1 It was just then that Mr. Jones woke up.
2 Jones and his men suddenly found themselves being butted and kicked from all sides.
3 Moses, who was Mr. Jones's especial pet, was a spy and a tale-bearer, but he was also a clever talker.
4 It had been agreed that they should all meet in the big barn as soon as Mr. Jones was safely out of the way.
5 Unfortunately, the uproar awoke Mr. Jones, who sprang out of bed, making sure that there was a fox in the yard.
6 In past years Mr. Jones, although a hard master, had been a capable farmer, but of late he had fallen on evil days.
7 Pre-eminent among the pigs were two young boars named Snowball and Napoleon, whom Mr. Jones was breeding up for sale.
8 Mr. Jones, of the Manor Farm, had locked the hen-houses for the night, but was too drunk to remember to shut the pop-holes.
9 As for the dogs, when they grow old and toothless, Jones ties a brick round their necks and drowns them in the nearest pond.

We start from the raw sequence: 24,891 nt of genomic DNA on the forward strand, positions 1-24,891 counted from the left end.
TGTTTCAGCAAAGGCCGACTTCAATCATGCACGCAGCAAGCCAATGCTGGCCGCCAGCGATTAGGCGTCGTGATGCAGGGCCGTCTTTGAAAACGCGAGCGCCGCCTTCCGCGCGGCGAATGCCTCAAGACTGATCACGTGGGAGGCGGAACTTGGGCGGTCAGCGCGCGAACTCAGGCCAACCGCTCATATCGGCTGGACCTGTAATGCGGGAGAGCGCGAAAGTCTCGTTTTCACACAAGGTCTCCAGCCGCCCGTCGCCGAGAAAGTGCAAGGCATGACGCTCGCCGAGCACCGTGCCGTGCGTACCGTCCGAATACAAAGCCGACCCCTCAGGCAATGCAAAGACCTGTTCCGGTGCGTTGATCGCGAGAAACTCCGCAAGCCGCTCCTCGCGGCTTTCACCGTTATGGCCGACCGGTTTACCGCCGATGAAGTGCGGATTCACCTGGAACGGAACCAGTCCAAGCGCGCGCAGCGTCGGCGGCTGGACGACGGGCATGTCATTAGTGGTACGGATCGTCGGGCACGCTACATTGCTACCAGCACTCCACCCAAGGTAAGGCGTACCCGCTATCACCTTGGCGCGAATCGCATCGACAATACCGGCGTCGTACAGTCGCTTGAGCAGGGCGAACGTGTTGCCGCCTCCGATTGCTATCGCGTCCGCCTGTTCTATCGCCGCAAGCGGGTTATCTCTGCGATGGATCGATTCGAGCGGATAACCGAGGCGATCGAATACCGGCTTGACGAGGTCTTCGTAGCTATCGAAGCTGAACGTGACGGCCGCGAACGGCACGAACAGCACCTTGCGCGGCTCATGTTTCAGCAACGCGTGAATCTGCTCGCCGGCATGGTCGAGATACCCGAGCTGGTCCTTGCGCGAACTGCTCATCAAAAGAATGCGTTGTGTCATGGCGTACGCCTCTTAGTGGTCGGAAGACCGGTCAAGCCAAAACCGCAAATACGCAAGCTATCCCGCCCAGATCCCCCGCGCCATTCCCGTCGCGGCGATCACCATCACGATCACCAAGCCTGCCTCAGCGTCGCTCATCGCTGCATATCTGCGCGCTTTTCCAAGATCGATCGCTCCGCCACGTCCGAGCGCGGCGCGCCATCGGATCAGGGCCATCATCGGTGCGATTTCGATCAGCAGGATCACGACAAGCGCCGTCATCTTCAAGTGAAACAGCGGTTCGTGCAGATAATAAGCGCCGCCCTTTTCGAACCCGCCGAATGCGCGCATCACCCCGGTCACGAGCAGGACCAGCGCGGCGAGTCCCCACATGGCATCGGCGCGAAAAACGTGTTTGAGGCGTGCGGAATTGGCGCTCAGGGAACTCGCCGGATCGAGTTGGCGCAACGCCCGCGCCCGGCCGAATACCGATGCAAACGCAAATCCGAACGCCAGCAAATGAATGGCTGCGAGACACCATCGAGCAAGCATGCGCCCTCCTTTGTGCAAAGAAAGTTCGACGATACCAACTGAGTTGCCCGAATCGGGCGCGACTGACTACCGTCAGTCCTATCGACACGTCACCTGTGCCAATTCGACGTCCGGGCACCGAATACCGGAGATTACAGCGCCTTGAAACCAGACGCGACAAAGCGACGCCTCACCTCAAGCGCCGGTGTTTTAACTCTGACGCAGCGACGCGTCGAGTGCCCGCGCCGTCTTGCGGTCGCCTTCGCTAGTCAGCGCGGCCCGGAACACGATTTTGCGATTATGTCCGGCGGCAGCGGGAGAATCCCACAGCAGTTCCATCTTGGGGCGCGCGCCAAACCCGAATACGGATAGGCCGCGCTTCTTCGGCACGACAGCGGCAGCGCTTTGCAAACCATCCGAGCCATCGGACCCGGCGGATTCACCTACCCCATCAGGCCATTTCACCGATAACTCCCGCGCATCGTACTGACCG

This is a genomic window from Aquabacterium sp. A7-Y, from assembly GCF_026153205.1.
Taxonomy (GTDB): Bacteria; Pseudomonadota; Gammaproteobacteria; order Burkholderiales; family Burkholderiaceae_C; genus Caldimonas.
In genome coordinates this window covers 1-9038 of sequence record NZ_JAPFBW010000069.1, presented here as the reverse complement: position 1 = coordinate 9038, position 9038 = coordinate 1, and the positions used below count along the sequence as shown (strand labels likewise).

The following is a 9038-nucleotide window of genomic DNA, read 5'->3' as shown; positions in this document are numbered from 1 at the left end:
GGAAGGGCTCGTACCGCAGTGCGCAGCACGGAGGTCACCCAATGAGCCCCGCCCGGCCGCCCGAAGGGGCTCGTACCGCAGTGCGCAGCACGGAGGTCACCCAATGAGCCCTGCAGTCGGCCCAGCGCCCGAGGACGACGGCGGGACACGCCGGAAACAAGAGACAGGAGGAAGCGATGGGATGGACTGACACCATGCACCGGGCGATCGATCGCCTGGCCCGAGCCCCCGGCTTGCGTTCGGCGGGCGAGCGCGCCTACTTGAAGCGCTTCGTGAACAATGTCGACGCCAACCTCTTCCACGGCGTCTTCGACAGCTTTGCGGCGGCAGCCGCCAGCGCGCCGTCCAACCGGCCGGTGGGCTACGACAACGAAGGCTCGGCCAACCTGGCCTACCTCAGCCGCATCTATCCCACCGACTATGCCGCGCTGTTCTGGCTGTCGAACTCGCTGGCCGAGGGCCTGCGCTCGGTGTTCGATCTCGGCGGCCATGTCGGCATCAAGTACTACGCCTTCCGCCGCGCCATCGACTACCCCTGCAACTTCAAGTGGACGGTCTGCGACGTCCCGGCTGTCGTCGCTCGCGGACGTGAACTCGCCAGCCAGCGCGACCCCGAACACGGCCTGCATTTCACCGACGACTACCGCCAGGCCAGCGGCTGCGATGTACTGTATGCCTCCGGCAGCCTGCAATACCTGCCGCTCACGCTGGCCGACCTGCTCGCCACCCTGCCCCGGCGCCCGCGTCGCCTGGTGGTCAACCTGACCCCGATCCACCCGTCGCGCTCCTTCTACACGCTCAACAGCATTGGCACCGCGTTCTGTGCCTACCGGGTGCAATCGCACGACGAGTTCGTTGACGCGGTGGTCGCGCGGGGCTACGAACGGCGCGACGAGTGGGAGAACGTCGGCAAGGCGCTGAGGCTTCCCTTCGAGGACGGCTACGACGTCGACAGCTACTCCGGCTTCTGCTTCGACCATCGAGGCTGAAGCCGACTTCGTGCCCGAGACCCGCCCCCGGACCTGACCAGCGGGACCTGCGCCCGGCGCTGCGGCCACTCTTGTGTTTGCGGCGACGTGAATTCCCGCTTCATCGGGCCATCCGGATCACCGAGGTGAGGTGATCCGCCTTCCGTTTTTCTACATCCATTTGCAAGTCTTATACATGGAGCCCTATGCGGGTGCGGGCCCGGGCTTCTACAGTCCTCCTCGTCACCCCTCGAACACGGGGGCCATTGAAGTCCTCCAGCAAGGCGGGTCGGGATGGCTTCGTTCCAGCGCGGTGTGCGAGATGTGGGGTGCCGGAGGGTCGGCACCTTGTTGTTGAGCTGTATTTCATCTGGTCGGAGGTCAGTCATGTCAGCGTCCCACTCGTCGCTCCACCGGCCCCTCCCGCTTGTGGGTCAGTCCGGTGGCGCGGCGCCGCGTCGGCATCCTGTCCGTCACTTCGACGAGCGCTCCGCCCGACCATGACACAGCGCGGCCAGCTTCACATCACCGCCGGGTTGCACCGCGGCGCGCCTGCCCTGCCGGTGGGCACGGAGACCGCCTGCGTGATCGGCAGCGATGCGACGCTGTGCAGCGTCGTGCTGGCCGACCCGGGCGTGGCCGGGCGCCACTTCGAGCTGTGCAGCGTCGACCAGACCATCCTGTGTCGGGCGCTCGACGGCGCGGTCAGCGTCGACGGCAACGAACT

10 At the last moment Mollie, the foolish, pretty white mare who drew Mr. Jones's trap, came mincing daintily in, chewing at a lump of sugar.
11 Several nights a week, after Mr. Jones was asleep, they held secret meetings in the barn and expounded the principles of Animalism to the others.
12 On Midsummer's Eve, which was a Saturday, Mr. Jones went into Willingdon and got so drunk at the Red Lion that he did not come back till midday on Sunday.
13 Some of the animals talked of the duty of loyalty to Mr. Jones, whom they referred to as "Master," or made elementary remarks such as "Mr. Jones feeds us."
14 Mrs. Jones looked out of the bedroom window, saw what was happening, hurriedly flung a few possessions into a carpet bag, and slipped out of the farm by another way.
15 You, Boxer, the very day that those great muscles of yours lose their power, Jones will sell you to the knacker, who will cut your throat and boil you down for the foxhounds.
16 When Mr. Jones got back he immediately went to sleep on the drawing-room sofa with the News of the World over his face, so that when evening came, the animals were still unfed.
17 With the ring of light from his lantern dancing from side to side, he lurched across the yard, kicked off his boots at the back door, drew himself a last glass of beer from the barrel in the scullery, and made his way up to bed, where Mrs. Jones was already snoring.
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